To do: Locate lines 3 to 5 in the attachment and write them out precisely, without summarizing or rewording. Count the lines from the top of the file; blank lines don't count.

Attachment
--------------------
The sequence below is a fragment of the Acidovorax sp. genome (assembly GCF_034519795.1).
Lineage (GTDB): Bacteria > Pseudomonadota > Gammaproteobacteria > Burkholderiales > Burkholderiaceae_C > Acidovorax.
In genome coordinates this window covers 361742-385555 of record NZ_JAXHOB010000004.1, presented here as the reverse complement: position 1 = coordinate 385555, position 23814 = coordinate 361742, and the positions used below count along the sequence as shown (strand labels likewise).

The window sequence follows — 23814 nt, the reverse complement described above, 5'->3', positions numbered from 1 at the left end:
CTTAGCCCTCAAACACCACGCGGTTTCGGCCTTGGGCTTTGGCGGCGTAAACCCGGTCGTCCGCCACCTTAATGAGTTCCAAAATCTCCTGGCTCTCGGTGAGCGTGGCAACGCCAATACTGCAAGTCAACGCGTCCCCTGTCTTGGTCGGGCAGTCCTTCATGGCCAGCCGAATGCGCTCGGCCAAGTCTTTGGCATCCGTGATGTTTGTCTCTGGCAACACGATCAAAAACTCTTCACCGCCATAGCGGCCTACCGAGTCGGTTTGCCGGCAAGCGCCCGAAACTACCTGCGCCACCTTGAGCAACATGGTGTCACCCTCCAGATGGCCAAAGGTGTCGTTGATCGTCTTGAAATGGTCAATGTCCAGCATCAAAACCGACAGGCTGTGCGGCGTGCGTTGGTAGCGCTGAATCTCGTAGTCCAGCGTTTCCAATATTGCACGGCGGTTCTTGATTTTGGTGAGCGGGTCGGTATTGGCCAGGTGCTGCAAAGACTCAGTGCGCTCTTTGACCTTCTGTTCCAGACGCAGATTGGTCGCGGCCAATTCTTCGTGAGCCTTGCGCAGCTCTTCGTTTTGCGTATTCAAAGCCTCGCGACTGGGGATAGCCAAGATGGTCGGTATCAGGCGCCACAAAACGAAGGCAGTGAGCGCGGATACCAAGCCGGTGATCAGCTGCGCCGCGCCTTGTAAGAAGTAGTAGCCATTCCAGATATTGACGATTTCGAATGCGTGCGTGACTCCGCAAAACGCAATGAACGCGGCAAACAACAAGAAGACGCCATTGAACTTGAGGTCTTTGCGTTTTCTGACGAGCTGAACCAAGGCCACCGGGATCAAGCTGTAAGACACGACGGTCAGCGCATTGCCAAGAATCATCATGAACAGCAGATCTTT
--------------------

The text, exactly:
In genome coordinates this window covers 361742-385555 of record NZ_JAXHOB010000004.1, presented here as the reverse complement: position 1 = coordinate 385555, position 23814 = coordinate 361742, and the positions used below count along the sequence as shown (strand labels likewise).

The window sequence follows — 23814 nt, the reverse complement described above, 5'->3', positions numbered from 1 at the left end:
CTTAGCCCTCAAACACCACGCGGTTTCGGCCTTGGGCTTTGGCGGCGTAAACCCGGTCGTCCGCCACCTTAATGAGTTCCAAAATCTCCTGGCTCTCGGTGAGCGTGGCAACGCCAATACTGCAAGTCAACGCGTCCCCTGTCTTGGTCGGGCAGTCCTTCATGGCCAGCCGAATGCGCTCGGCCAAGTCTTTGGCATCCGTGATGTTTGTCTCTGGCAACACGATCAAAAACTCTTCACCGCCATAGCGGCCTACCGAGTCGGTTTGCCGGCAAGCGCCCGAAACTACCTGCGCCACCTTGAGCAACATGGTGTCACCCTCCAGATGGCCAAAGGTGTCGTTGATCGTCTTGAAATGGTCAATGTCCAGCATCAAAACCGACAGGCTGTGCGGCGTGCGTTGGTAGCGCTGAATCTCGTAGTCCAGCGTTTCCAATATTGCACGGCGGTTCTTGATTTTGGTGAGCGGGTCGGTATTGGCCAGGTGCTGCAAAGACTCAGTGCGCTCTTTGACCTTCTGTTCCAGACGCAGATTGGTCGCGGCCAATTCTTCGTGAGCCTTGCGCAGCTCTTCGTTTTGCGTATTCAAAGCCTCGCGACTGGGGATAGCCAAGATGGTCGGTATCAGGCGCCACAAAACGAAGGCAGTGAGCGCGGATACCAAGCCGGTGATCAGCTGCGCCGCGCCTTGTAAGAAGTAGTAGCCATTCCAGATATTGACGATTTCGAATGCGTGCGTGACTCCGCAAAACGCAATGAACGCGGCAAACAACAAGAAGACGCCATTGAACTTGAGGTCTTTGCGTTTTCTGACGAGCTGAACCAAGGCCACCGGGATCAAGCTGTAAGACACGACGGTCAGCGCATTGCCAAGAATCATCATGAACAGCAGATCTTT